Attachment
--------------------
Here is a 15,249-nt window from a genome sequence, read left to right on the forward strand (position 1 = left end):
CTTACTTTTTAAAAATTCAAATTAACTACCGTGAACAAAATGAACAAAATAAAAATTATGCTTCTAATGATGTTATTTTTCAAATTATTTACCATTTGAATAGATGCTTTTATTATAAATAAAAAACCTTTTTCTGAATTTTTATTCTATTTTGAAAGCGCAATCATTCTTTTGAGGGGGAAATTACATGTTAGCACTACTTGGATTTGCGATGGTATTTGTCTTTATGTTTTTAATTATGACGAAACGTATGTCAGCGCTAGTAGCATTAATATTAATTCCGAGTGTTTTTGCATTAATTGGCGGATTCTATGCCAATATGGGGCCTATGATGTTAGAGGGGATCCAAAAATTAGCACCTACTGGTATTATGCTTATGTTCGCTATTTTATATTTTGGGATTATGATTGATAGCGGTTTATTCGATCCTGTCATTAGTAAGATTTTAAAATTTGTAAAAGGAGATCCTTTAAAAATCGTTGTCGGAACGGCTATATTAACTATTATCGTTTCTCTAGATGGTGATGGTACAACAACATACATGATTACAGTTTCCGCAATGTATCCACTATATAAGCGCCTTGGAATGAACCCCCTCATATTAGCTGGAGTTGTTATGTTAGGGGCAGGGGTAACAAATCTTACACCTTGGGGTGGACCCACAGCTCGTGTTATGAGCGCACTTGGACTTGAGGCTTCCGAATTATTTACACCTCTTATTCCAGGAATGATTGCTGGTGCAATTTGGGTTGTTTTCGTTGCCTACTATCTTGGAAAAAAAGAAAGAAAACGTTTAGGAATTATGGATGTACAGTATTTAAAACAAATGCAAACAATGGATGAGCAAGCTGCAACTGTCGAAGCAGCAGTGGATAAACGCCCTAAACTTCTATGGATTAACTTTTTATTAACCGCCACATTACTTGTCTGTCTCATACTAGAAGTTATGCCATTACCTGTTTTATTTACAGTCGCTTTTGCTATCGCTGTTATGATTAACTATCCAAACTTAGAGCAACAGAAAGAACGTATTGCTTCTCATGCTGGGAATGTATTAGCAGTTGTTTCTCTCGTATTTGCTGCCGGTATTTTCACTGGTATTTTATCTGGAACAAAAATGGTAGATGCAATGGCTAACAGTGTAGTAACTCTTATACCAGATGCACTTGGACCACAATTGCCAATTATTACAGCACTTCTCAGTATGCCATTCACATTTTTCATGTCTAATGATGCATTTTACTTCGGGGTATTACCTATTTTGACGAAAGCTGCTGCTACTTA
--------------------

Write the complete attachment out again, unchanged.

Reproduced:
Here is a 15,249-nt window from a genome sequence, read left to right on the forward strand (position 1 = left end):
CTTACTTTTTAAAAATTCAAATTAACTACCGTGAACAAAATGAACAAAATAAAAATTATGCTTCTAATGATGTTATTTTTCAAATTATTTACCATTTGAATAGATGCTTTTATTATAAATAAAAAACCTTTTTCTGAATTTTTATTCTATTTTGAAAGCGCAATCATTCTTTTGAGGGGGAAATTACATGTTAGCACTACTTGGATTTGCGATGGTATTTGTCTTTATGTTTTTAATTATGACGAAACGTATGTCAGCGCTAGTAGCATTAATATTAATTCCGAGTGTTTTTGCATTAATTGGCGGATTCTATGCCAATATGGGGCCTATGATGTTAGAGGGGATCCAAAAATTAGCACCTACTGGTATTATGCTTATGTTCGCTATTTTATATTTTGGGATTATGATTGATAGCGGTTTATTCGATCCTGTCATTAGTAAGATTTTAAAATTTGTAAAAGGAGATCCTTTAAAAATCGTTGTCGGAACGGCTATATTAACTATTATCGTTTCTCTAGATGGTGATGGTACAACAACATACATGATTACAGTTTCCGCAATGTATCCACTATATAAGCGCCTTGGAATGAACCCCCTCATATTAGCTGGAGTTGTTATGTTAGGGGCAGGGGTAACAAATCTTACACCTTGGGGTGGACCCACAGCTCGTGTTATGAGCGCACTTGGACTTGAGGCTTCCGAATTATTTACACCTCTTATTCCAGGAATGATTGCTGGTGCAATTTGGGTTGTTTTCGTTGCCTACTATCTTGGAAAAAAAGAAAGAAAACGTTTAGGAATTATGGATGTACAGTATTTAAAACAAATGCAAACAATGGATGAGCAAGCTGCAACTGTCGAAGCAGCAGTGGATAAACGCCCTAAACTTCTATGGATTAACTTTTTATTAACCGCCACATTACTTGTCTGTCTCATACTAGAAGTTATGCCATTACCTGTTTTATTTACAGTCGCTTTTGCTATCGCTGTTATGATTAACTATCCAAACTTAGAGCAACAGAAAGAACGTATTGCTTCTCATGCTGGGAATGTATTAGCAGTTGTTTCTCTCGTATTTGCTGCCGGTATTTTCACTGGTATTTTATCTGGAACAAAAATGGTAGATGCAATGGCTAACAGTGTAGTAACTCTTATACCAGATGCACTTGGACCACAATTGCCAATTATTACAGCACTTCTCAGTATGCCATTCACATTTTTCATGTCTAATGATGCATTTTACTTCGGGGTATTACCTATTTTGACGAAAGCTGCTGCTACTTA